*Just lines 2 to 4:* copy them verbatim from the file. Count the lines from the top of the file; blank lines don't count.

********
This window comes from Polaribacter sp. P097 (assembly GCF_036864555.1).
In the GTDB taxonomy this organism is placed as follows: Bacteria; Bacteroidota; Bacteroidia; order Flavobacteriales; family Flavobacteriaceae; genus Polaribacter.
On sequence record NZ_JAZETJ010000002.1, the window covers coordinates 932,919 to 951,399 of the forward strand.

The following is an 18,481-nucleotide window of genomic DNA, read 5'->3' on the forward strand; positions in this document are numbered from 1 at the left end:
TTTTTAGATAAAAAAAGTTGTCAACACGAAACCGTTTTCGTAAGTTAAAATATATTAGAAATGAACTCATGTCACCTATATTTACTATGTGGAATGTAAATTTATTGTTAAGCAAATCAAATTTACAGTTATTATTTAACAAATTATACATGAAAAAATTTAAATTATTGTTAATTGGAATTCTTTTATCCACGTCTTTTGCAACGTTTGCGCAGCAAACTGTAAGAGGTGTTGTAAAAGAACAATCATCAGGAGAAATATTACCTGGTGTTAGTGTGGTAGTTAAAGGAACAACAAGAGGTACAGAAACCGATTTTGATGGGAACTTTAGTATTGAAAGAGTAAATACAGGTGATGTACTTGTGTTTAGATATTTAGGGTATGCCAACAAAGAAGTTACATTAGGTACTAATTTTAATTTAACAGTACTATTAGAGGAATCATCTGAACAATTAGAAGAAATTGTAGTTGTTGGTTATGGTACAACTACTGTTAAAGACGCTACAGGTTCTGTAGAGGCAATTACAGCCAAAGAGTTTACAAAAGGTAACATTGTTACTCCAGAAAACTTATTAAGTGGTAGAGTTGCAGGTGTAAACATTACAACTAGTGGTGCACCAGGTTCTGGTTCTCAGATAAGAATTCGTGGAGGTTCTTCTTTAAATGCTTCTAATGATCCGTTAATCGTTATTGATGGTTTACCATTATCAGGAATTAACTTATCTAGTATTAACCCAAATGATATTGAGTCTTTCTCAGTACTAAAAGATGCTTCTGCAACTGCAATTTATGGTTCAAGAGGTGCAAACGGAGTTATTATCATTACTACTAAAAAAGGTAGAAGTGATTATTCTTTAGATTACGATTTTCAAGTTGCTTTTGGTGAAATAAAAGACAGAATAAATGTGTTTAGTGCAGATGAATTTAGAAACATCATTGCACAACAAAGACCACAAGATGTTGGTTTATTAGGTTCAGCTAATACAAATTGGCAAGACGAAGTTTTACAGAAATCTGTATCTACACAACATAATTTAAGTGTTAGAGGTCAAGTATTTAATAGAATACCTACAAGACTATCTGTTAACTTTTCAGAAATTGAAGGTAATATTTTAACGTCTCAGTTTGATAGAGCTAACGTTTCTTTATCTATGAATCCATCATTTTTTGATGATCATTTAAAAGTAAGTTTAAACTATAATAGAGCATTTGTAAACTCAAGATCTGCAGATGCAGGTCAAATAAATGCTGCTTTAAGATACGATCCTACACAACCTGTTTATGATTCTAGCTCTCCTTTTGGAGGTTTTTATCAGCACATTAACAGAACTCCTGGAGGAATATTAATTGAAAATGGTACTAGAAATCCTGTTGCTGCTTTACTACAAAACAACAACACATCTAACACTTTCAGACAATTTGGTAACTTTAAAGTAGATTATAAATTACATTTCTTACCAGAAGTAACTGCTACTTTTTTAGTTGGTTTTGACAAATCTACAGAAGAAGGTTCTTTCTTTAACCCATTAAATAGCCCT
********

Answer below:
In the GTDB taxonomy this organism is placed as follows: Bacteria; Bacteroidota; Bacteroidia; order Flavobacteriales; family Flavobacteriaceae; genus Polaribacter.
On sequence record NZ_JAZETJ010000002.1, the window covers coordinates 932,919 to 951,399 of the forward strand.

The following is an 18,481-nucleotide window of genomic DNA, read 5'->3' on the forward strand; positions in this document are numbered from 1 at the left end: